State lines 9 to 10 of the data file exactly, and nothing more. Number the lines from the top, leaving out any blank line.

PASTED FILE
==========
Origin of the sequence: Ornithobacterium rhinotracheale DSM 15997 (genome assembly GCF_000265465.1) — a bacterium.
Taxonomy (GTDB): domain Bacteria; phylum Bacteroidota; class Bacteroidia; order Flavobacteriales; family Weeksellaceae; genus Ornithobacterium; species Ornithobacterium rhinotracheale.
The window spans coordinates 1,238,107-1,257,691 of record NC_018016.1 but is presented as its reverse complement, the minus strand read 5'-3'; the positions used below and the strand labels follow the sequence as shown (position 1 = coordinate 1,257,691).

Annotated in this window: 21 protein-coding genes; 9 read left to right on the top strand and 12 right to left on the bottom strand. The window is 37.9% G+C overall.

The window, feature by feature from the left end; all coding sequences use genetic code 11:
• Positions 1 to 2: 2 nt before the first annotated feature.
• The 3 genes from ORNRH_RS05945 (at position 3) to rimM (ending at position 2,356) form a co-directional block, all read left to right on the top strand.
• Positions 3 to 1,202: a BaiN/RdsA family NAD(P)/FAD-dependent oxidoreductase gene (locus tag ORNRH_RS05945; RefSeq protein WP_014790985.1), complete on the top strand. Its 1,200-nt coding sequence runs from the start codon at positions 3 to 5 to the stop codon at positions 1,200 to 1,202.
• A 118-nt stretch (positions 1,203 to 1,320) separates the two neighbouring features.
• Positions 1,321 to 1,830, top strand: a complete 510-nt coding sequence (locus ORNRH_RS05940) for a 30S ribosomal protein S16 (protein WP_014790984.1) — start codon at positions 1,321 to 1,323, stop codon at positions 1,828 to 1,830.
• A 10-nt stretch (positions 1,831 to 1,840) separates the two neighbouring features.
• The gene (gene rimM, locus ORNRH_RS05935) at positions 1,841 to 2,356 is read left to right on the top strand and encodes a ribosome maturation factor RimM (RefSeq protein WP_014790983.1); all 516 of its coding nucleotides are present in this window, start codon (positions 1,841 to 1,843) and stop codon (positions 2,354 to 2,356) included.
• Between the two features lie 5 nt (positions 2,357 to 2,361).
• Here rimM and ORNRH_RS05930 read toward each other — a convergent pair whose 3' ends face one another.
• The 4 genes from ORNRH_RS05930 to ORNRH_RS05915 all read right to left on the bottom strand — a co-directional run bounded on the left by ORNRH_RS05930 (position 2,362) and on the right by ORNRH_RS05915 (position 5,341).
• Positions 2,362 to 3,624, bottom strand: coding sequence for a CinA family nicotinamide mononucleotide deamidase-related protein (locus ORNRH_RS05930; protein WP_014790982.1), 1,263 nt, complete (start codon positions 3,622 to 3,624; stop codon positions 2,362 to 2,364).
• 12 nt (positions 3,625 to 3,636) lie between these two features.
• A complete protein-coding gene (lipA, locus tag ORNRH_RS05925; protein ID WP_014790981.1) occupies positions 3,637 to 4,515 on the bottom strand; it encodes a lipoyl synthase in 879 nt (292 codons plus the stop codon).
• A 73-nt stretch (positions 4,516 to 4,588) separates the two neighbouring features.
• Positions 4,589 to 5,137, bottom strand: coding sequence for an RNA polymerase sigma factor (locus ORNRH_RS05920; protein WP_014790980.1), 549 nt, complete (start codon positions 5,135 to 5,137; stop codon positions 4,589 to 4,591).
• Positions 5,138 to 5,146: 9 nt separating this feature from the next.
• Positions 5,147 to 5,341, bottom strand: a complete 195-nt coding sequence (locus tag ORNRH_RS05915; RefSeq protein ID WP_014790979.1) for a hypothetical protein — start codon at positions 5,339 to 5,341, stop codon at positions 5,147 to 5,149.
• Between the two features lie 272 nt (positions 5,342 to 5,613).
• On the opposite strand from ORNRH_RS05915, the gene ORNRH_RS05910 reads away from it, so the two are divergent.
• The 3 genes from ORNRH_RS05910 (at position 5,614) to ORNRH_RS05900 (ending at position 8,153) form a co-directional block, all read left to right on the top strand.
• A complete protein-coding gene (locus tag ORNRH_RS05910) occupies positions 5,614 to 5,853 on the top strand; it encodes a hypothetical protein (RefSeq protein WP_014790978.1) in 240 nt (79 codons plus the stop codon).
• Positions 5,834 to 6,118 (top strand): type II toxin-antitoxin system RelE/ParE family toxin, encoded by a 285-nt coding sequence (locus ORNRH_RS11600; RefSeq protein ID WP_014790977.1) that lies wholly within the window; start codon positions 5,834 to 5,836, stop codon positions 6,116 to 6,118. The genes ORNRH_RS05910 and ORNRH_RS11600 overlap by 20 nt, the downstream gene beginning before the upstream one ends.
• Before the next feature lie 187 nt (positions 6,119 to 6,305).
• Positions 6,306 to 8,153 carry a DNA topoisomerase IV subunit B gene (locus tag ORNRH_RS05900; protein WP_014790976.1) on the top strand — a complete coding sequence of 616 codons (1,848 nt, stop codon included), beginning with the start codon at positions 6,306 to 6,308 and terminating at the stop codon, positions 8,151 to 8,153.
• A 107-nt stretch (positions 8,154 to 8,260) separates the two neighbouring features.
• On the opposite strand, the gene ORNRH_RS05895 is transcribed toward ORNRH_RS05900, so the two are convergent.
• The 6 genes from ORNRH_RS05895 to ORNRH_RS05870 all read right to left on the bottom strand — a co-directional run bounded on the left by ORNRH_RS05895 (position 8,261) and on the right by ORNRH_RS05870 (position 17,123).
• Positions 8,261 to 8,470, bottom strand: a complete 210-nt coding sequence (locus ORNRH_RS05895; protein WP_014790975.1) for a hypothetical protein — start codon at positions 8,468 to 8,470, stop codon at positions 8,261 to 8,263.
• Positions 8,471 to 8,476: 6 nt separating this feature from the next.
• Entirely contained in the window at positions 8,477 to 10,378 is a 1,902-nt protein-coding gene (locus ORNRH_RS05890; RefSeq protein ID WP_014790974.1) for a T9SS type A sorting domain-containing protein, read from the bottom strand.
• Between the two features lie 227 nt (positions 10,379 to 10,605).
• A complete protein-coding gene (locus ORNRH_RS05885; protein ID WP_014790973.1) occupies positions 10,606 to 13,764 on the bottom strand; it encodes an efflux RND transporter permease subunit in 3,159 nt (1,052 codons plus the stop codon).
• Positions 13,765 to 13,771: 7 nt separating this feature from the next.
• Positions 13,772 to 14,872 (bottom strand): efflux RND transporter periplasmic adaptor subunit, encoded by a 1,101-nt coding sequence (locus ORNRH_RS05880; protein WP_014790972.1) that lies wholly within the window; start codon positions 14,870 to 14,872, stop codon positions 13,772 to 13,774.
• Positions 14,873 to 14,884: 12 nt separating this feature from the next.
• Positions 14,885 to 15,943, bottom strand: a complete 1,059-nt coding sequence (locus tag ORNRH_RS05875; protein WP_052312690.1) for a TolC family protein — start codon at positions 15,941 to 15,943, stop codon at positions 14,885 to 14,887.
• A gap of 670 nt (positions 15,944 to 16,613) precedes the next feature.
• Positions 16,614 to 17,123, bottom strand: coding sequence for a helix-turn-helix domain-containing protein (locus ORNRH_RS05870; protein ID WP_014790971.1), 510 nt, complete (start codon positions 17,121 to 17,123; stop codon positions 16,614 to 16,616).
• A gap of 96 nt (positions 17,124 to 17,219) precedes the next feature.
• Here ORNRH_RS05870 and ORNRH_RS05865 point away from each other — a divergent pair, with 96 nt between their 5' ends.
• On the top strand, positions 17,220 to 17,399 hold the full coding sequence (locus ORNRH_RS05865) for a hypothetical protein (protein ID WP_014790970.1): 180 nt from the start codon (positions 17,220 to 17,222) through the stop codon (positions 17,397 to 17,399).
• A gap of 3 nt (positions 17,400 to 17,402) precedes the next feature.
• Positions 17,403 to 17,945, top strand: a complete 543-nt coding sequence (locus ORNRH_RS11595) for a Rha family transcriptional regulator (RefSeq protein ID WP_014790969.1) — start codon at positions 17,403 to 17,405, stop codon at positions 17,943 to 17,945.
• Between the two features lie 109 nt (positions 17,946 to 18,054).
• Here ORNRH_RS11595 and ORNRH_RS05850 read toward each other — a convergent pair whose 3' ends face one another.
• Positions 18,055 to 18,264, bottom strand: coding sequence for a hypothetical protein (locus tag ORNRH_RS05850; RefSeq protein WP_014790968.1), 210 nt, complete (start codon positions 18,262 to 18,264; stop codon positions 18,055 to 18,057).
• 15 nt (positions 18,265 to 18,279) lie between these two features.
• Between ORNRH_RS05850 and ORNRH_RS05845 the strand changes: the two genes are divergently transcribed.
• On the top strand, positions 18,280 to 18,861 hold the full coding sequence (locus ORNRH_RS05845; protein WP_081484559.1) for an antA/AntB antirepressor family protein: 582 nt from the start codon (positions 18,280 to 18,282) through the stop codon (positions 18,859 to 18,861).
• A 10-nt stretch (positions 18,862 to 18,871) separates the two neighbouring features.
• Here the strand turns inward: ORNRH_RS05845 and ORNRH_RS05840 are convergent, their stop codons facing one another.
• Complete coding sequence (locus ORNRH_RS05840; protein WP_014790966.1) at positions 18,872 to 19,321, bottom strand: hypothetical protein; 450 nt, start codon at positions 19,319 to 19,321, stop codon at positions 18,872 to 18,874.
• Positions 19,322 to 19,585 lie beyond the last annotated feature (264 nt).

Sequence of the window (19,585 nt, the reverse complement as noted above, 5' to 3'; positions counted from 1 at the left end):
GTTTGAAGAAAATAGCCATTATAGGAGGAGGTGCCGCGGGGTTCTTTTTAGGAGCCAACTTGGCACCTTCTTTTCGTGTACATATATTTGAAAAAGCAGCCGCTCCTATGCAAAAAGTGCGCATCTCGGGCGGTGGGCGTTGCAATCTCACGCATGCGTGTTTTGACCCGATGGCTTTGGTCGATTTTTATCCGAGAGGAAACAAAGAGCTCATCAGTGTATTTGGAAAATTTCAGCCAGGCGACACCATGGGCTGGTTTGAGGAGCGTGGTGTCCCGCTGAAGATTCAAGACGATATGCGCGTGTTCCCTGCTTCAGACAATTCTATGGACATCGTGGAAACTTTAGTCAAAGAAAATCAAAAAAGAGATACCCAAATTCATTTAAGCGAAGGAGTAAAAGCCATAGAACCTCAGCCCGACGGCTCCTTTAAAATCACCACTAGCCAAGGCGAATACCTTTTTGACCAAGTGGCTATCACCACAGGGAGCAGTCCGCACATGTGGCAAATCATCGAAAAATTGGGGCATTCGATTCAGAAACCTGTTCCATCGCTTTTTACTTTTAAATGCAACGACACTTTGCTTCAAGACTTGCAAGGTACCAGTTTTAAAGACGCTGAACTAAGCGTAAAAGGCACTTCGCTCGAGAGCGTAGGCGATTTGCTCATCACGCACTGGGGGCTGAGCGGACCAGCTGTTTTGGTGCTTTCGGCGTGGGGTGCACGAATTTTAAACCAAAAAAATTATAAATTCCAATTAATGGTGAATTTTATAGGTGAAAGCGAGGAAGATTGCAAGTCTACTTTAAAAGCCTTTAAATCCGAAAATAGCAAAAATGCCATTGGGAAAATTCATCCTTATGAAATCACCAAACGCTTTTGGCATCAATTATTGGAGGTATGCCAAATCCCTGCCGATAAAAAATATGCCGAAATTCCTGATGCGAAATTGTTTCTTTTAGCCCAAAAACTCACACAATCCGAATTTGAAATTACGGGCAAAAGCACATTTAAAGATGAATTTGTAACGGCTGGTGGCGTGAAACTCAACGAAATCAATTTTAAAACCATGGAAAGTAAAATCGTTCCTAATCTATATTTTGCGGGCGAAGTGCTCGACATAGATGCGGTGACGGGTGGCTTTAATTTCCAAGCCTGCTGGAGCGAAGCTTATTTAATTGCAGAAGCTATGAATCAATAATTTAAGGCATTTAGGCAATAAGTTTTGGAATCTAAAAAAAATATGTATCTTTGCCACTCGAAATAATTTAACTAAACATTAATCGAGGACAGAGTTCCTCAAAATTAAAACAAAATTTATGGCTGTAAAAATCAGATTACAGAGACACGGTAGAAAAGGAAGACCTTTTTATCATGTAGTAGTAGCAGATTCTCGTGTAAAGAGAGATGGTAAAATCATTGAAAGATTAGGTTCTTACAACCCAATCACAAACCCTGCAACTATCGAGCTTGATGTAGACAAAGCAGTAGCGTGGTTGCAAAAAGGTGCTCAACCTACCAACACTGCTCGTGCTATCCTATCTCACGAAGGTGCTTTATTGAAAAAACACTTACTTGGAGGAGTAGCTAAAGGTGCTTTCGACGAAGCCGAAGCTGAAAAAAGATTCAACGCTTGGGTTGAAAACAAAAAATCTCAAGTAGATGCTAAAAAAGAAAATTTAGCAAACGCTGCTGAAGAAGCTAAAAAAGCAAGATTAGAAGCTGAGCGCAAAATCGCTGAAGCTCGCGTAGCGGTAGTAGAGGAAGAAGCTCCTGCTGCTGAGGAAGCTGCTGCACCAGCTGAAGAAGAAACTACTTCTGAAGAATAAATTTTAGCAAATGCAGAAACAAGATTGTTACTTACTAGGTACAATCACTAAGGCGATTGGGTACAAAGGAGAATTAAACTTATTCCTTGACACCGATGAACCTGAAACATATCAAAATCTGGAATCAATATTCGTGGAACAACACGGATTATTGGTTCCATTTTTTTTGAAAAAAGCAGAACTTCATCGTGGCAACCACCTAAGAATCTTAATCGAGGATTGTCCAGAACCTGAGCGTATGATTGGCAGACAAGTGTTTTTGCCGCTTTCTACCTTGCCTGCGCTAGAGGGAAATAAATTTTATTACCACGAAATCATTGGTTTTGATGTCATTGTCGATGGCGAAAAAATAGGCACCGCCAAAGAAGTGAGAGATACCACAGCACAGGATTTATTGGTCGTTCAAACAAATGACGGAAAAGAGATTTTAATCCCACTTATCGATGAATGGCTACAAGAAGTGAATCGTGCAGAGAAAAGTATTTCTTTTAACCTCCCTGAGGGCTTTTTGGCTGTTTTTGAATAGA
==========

• A 118-nt stretch (positions 1,203 to 1,320) separates the two neighbouring features.
• Positions 1,321 to 1,830, top strand: a complete 510-nt coding sequence (locus ORNRH_RS05940) for a 30S ribosomal protein S16 (protein WP_014790984.1) — start codon at positions 1,321 to 1,323, stop codon at positions 1,828 to 1,830.